If Tunecore solved the ‘iTunes problem’ for smaller artists, then who gets to solve the ‘YouTube problem’?
Meaning, who’s got that simple-stupid solution for directly managing and monetizing your YouTube collection, no matter how small? And most importantly, who jumps in front as the default, go-to provider of this service?
It’s an important question, because YouTube may be more important to an artist’s career than Spotify, Pandora, Rhapsody, and every other streaming service combined. And make no mistake, there are plenty of companies and lots of technology that make this happen. Yet somehow, YouTube seems to get disproportionately less attention from DIY companies, and nowhere near the level of distribution competitiveness surrounding iTunes.
There’s a company we came across at NARM this week that may have the right idea, though it currently seems geared towards broader rights owners. It’s called AdRev (adrev.net), which is actually owned by a broader content licensing network called AudioMicro. And the proposition is incredibly simple.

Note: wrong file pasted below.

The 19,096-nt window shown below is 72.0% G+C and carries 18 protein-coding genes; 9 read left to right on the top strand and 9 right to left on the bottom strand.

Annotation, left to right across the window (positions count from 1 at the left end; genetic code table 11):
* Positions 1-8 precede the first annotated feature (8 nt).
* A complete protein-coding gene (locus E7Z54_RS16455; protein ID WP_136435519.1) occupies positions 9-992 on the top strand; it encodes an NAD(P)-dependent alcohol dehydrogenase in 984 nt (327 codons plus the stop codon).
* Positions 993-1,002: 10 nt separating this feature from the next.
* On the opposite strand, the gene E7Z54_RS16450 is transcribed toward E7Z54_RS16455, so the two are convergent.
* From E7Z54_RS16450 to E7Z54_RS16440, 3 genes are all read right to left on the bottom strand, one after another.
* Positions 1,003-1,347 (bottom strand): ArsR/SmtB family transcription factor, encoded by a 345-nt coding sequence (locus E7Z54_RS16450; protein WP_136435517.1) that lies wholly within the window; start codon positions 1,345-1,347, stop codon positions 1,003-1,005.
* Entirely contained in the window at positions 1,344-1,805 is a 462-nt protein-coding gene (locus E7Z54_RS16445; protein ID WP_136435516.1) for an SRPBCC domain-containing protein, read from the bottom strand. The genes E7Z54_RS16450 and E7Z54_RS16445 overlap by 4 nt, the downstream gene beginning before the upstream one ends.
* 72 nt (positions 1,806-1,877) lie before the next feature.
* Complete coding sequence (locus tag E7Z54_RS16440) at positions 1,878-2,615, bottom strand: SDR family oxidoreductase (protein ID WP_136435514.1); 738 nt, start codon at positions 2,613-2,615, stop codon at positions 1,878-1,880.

(1) They find every one of your videos on YouTube.
(2) They wrap those videos with ads.
(3) They get paid on those ads by Google.
(4) They take a percentage and pay the rights owner.
That’s the pitch, any questions? AdRev CEO Ryan Born said that payouts are confidential, but pointed to a high-flier easily making “well over six figures, I’ll tell you that much.”
AdRev theoretically solves a number of issues for artists, publishers and labels. AdRev is a company that you deal with directly for your YouTube monetization, just like Tunecore is a direct solution for iTunes. In fact, they’re a direct admin for ContentID. Which seems like it could solve a problem for artists, especially unsigned artists: just last week, BFM Digital CEO Steven Corn outlined the often opaque and complicated provider deals for monetizing YouTube (he picked on CD Baby, which uses Rumblefish in a sort of ‘white label’ way.)
The only problem is this: AdRev isn’t ready for primetime, at least for one-off, smaller clients. Yes, the company has that clean, direct proposition, but they lack that easy, hop-on, Tunecore-style simplicity (and may never go in that direction).
Which either means AdRev is getting those details together, or someone else will. Because simple-stupid simplicity can be a breeding ground for success, especially when applied to overloaded, over-pitched, and overwhelmed artists.